Mapp Bio’s Ebola Drug Shows Promise, But Making More Will Take Time
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little-known drug set off a media frenzy, with some news reports referring to ZMapp as a “secret serum.”
Mapp Bio, founded in 2003 by longtime colleagues Kevin Whaley and Larry Zeitlin, has just nine employees and has been funded solely by government grants and contracts. Zeitlin told The New York Times’ Andy Pollock earlier this month the urgency of the global health crisis has been “absolutely overwhelming.” They have been working to make the drug available to people as quickly and safely as possible, and are avoiding the limelight by limiting their public comments to terse, occasional statements posted on Mapp Bio’s website.
The antibody constituents used to make ZMapp have been known for years, Saphire said.
Each monoclonal antibody binds to a different site on the surface protein of the thread-like Ebola virus, which replicates by attaching itself to the surface of human cells and seizing control. By combining the three antibodies in an optimized formulation, Saphire says ZMapp both neutralizes the virus and alters the immune system to mount its own defenses.
However, the formulation of constituents that became ZMapp was identified for the first time in January, according Mapp Bio. The work has not even been reported in the scientific literature yet, Saphire said.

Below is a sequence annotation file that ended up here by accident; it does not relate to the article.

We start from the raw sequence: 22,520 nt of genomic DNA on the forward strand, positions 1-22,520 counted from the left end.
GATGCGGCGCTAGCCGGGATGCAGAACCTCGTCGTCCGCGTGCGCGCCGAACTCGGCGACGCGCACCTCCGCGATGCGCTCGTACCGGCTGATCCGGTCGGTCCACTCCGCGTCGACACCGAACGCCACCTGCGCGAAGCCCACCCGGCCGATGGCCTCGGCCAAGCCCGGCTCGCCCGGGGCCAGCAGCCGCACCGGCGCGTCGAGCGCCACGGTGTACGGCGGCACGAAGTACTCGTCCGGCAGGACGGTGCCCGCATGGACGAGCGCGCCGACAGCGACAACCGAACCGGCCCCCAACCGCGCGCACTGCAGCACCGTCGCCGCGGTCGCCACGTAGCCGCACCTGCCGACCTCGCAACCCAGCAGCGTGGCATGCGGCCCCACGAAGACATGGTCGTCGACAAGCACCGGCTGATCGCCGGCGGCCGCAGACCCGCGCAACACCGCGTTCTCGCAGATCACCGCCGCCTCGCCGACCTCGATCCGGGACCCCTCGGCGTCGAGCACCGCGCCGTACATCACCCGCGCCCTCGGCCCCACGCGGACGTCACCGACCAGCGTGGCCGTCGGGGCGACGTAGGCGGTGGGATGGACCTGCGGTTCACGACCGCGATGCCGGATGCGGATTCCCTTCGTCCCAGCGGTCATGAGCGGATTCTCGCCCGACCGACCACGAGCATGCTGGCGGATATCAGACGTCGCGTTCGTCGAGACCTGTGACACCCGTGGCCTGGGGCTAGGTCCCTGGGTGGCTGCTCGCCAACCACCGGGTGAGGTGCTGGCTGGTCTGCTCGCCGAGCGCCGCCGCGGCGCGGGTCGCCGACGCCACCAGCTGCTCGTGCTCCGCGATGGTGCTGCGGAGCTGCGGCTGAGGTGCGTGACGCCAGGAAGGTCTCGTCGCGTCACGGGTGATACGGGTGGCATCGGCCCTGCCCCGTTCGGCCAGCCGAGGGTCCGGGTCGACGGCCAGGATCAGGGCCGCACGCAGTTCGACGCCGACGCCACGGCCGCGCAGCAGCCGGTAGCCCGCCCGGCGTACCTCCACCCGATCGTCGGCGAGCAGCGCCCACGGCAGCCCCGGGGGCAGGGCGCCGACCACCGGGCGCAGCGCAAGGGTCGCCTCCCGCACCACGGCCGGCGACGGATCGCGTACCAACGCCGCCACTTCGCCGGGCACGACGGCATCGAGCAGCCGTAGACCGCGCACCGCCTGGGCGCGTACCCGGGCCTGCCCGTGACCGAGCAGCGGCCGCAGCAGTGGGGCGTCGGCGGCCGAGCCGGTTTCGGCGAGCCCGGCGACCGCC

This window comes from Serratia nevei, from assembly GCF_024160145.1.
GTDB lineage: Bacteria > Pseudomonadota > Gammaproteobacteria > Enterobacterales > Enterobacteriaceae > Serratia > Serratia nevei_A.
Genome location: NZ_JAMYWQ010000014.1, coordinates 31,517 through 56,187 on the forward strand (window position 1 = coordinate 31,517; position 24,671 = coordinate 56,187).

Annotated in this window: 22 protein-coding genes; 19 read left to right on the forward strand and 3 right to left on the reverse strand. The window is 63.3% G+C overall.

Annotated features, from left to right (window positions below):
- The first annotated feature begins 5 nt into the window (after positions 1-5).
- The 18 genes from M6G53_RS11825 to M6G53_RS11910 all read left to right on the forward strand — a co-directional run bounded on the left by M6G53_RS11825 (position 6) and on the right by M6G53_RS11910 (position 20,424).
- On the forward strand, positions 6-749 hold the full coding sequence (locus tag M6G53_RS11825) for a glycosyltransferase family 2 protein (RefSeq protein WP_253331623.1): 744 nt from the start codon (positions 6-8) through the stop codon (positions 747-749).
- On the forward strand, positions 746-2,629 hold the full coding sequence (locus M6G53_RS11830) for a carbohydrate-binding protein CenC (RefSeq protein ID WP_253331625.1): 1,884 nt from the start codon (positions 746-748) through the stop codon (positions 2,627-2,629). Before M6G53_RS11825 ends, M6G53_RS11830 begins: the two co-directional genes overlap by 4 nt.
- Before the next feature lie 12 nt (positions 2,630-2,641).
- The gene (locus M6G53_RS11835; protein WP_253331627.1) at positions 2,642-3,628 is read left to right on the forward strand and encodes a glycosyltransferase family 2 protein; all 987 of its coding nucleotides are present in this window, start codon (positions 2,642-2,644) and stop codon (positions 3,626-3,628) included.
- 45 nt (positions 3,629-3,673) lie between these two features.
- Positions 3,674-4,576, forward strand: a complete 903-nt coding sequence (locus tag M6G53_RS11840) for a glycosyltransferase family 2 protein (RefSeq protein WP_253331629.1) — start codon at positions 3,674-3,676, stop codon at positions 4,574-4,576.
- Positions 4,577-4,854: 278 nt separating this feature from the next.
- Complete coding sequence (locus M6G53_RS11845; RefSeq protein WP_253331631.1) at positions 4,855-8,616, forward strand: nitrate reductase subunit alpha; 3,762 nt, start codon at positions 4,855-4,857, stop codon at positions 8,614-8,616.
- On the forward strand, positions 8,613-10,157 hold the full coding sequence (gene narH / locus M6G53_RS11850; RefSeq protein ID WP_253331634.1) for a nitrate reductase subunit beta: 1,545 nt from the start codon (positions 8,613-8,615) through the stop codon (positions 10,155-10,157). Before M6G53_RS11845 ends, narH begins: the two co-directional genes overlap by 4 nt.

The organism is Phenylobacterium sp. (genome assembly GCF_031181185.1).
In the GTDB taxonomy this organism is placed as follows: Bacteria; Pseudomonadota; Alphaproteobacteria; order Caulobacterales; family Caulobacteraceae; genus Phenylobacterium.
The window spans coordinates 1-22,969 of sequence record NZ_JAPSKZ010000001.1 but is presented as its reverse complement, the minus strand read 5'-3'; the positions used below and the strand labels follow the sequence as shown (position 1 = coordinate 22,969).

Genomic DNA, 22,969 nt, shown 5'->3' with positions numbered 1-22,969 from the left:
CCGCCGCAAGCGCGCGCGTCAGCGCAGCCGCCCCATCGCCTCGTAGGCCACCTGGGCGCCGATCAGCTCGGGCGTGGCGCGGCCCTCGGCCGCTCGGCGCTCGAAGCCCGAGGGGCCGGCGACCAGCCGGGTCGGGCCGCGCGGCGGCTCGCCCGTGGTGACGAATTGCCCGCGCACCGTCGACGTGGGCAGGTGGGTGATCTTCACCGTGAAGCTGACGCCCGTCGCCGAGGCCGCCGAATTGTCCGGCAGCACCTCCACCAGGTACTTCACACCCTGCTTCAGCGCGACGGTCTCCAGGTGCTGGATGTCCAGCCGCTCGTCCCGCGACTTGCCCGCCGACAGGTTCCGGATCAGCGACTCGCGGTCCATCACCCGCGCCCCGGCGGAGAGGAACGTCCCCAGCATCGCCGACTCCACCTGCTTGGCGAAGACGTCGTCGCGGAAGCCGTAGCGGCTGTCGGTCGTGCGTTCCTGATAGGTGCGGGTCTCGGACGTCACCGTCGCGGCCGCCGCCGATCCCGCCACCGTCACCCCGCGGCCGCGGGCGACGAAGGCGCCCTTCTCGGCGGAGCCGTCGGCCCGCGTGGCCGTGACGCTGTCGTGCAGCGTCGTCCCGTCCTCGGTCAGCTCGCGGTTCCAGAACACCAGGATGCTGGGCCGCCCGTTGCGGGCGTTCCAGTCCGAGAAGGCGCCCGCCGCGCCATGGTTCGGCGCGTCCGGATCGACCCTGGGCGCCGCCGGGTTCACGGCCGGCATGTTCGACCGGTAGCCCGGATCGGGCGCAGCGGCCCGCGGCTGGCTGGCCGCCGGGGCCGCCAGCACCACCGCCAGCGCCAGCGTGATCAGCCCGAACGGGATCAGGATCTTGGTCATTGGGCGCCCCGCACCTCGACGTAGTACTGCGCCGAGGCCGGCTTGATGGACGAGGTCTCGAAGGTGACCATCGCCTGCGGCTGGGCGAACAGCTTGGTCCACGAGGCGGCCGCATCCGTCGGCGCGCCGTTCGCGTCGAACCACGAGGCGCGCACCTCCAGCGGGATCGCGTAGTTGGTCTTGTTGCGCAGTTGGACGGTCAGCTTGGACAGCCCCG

While the drug was being advanced for medical use, Saphire said scientists working with Ebola kept tabs on what was out there, should it ever be needed—including “that inevitable moment when someone sticks themselves with a needle” tainted with Ebola. She indicated that at the beginning of the year, the scientists at Mapp Bio and Defyrus, a bio-defense company in Toronto, expected to produce what was needed more or less on their own schedule, as the R&D community needed it.
By the time world health authorities realized they were dealing with an unprecedented outbreak of Ebola in West Africa, ZMapp had only been tested in monkeys that had been deliberately infected with lethal doses of the virus. Mapp Bio, through its collaboration with Defyrus and LeafBio, a San Diego commercialization partner, had a limited batch of the drug—apparently enough to treat only a handful of people, according to The New York Times.
“They’ll have to grow another greenhouse full of tobacco plants to make more ZMapp,” Saphire said. Monoclonal antibodies also can be produced in algae and tissue culture, she said, but that would take time too.
While several experimental drugs are … Next Page »